Among the most important new methods of the last two decades is geographical analysis. Departmental research addresses a wide range of quantitative, qualitative and representational approaches, relying heavily on spatial analytics and information technologies, including GIS and environmental remote sensing. Many of our research projects also incorporate qualitative methods, community-based research, and policy analysis.
bITS: Building Information Technology Skills in North Philadelphia (Michele Masucci)
Building Information Technology Skills (bITS) among North Philadelphia Youth is a project funded by the National Science Foundation, ITEST Program. It involves the participation of approximately ninety high school students per year over a three-year long program. The research objective of bITS is to assess the viability of a collaborative model for developing a community geographic information system that draws on the perspectives and experiences of program participants. For more information, go HERE.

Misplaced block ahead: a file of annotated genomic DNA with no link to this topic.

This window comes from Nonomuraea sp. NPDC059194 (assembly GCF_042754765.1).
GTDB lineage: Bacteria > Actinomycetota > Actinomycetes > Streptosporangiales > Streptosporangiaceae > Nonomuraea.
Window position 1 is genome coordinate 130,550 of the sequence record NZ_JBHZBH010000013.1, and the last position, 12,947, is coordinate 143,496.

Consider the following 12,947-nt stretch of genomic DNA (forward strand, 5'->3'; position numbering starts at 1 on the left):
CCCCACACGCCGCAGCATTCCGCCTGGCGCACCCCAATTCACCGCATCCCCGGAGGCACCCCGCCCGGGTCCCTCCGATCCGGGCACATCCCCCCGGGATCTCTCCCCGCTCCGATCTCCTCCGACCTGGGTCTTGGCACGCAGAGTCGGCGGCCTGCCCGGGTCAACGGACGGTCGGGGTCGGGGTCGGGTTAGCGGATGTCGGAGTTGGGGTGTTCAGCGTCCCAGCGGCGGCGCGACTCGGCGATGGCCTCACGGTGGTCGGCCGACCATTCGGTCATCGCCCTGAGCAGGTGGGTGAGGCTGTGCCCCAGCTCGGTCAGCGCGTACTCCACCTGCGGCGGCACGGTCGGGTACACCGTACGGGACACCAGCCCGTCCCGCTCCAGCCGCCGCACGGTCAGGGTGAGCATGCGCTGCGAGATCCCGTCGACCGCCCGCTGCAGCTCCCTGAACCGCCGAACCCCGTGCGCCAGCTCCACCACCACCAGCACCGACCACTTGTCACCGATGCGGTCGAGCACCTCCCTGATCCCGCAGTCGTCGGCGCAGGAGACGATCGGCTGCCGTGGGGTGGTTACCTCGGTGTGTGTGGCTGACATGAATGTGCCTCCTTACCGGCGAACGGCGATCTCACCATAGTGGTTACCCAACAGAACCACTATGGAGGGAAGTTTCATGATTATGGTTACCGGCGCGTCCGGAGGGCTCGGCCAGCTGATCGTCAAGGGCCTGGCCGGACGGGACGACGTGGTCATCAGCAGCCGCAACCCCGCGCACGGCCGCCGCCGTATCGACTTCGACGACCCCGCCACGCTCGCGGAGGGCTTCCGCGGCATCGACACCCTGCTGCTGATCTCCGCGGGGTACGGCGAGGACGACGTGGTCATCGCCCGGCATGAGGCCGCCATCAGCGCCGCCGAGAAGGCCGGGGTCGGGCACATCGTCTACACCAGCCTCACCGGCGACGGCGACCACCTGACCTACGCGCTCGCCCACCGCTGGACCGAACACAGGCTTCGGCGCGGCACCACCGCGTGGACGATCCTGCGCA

Dasymetric Mapping (Jeremy Mennis)
The process of dasymetric mapping is the transformation of data from a set of arbitrary source zones to a dasymetric map via the overlay of the source zones with an ancillary data set. Dasymetric mapping is applicable to a wide variety of tasks where the user seeks to refine spatially aggregated data, for example in estimating local population characteristics in areas where only coarser, regional resolution census data are available. For more information, go HERE.
Mapping the Presentation of World Geographies in Written Texts (Jacob Shell)
This project geovisualizes the treatment of world geography and geographical systems and processes in numerous influential written texts on history, philosophy, and political economy. So far I’ve found works by such authors as Fernand Braudel, Karl Marx, Karl Wittfogel, Peter Linebaugh, and Marcus Rediker to be especially conducive to this cartographic approach to comparative textual analysis.
Neighborhood Effects on Treatment Continuity (Jerry Stahler)
Local geography and the community context of where a patient resides may have an effect on client behaviors that relate to substance abuse treatment outcomes, such as relapse and attrition. The present study uses GIS and spatial analysis to examine the interacting influences of individual, program and neighborhood factors on treatment compliance and continuity for patients who have a substance use dependency as well as a co-occurring mental health disorder.